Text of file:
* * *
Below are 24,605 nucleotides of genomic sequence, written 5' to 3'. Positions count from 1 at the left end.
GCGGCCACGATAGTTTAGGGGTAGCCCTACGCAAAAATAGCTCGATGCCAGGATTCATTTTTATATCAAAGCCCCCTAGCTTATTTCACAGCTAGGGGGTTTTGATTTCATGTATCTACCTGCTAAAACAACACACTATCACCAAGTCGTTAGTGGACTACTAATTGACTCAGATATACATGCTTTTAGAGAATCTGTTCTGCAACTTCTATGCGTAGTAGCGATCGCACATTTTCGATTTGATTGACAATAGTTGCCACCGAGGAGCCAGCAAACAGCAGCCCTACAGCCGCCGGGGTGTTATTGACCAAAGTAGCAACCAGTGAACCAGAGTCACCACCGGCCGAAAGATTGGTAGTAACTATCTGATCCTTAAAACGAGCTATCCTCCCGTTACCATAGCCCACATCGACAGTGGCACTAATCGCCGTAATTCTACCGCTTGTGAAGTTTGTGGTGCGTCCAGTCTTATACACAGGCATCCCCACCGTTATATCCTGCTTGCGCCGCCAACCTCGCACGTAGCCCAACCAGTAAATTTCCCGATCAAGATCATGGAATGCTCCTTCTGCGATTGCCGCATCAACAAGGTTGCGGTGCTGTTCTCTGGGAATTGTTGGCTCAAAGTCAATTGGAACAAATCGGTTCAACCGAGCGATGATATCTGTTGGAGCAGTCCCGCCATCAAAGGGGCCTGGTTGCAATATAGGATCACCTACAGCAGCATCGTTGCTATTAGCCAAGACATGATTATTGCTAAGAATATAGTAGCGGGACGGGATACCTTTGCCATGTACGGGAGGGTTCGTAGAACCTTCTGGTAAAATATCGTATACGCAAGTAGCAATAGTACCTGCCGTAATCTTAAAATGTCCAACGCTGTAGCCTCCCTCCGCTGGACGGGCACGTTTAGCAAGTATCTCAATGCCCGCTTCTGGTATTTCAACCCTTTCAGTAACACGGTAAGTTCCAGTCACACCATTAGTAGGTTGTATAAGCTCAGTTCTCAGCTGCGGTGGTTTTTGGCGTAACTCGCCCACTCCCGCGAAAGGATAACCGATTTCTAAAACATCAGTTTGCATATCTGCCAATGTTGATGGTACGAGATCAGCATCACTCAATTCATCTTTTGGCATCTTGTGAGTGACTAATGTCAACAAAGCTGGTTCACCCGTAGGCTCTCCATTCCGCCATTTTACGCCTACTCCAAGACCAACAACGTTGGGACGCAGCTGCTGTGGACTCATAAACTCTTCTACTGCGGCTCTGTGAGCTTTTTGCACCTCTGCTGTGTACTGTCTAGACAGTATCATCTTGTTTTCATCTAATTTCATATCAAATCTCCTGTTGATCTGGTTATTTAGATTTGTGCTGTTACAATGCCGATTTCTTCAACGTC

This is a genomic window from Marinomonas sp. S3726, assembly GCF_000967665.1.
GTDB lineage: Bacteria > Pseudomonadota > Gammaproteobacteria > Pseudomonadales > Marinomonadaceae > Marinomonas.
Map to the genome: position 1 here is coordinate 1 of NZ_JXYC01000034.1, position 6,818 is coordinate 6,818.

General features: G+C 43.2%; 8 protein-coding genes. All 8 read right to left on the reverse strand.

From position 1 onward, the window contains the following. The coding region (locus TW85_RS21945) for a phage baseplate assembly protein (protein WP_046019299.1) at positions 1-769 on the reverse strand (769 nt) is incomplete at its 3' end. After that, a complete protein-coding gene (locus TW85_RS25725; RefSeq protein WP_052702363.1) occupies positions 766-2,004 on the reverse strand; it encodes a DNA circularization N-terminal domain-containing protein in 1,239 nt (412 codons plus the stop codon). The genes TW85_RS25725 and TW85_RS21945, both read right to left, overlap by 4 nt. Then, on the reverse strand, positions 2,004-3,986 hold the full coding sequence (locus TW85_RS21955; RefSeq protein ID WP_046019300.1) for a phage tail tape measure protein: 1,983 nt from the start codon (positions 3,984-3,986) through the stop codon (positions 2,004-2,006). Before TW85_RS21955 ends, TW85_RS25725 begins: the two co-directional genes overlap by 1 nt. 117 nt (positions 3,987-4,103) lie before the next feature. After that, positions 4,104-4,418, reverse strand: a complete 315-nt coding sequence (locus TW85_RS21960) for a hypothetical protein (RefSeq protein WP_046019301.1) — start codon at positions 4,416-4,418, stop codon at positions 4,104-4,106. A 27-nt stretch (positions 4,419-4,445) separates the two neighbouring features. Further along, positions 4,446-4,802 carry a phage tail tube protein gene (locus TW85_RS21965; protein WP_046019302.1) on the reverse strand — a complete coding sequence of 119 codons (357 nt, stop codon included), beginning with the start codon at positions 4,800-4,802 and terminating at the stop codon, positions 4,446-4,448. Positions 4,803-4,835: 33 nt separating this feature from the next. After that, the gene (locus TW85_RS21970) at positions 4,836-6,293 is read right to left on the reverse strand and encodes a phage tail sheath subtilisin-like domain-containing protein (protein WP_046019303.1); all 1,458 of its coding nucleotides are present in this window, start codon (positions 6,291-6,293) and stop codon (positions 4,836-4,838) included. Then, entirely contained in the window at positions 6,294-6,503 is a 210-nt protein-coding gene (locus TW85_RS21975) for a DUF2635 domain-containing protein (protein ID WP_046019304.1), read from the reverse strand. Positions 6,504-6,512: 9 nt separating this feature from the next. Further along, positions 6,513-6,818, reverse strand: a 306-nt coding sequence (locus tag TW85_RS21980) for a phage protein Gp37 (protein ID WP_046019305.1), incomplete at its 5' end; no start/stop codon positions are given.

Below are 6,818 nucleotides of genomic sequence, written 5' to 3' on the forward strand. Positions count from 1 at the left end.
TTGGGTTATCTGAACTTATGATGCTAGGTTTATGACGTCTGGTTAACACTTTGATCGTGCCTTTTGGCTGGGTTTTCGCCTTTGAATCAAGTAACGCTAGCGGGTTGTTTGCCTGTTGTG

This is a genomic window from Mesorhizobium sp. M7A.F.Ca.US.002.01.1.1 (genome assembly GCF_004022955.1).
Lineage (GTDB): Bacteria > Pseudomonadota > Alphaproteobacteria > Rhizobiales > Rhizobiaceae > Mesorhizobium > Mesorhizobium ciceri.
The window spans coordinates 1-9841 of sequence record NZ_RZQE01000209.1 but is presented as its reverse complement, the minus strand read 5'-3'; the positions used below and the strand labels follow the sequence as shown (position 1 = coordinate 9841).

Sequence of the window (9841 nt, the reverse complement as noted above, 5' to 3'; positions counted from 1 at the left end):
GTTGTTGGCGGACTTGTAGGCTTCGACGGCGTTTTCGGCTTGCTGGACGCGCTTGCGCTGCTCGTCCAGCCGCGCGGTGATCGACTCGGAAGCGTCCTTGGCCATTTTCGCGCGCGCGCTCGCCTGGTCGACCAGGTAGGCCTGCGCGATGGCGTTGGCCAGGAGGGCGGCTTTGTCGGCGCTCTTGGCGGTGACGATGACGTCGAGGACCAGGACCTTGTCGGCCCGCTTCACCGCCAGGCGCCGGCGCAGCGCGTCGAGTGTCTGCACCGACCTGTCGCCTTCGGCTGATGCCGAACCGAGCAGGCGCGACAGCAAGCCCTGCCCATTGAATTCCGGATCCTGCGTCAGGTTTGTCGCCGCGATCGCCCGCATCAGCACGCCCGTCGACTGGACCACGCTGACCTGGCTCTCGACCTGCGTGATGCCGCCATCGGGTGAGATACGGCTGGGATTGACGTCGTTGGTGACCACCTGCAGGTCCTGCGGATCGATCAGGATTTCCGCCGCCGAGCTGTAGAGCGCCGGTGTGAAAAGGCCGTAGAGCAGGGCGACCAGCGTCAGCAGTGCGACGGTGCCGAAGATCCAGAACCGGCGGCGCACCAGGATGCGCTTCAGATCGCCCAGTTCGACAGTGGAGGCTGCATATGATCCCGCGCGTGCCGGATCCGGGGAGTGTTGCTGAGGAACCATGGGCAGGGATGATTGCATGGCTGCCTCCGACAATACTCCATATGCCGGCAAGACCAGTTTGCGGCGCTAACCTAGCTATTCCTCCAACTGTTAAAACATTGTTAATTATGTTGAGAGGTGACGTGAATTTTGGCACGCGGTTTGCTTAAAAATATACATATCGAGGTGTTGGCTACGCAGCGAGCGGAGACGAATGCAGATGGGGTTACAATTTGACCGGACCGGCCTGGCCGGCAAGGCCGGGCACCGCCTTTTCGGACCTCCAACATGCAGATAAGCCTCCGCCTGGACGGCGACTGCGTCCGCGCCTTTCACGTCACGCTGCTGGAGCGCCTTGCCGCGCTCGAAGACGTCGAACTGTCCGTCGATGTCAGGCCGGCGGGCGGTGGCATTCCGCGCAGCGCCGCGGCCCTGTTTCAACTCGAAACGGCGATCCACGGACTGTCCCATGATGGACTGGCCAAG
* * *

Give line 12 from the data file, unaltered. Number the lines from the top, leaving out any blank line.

The window spans coordinates 1-9841 of sequence record NZ_RZQE01000209.1 but is presented as its reverse complement, the minus strand read 5'-3'; the positions used below and the strand labels follow the sequence as shown (position 1 = coordinate 9841).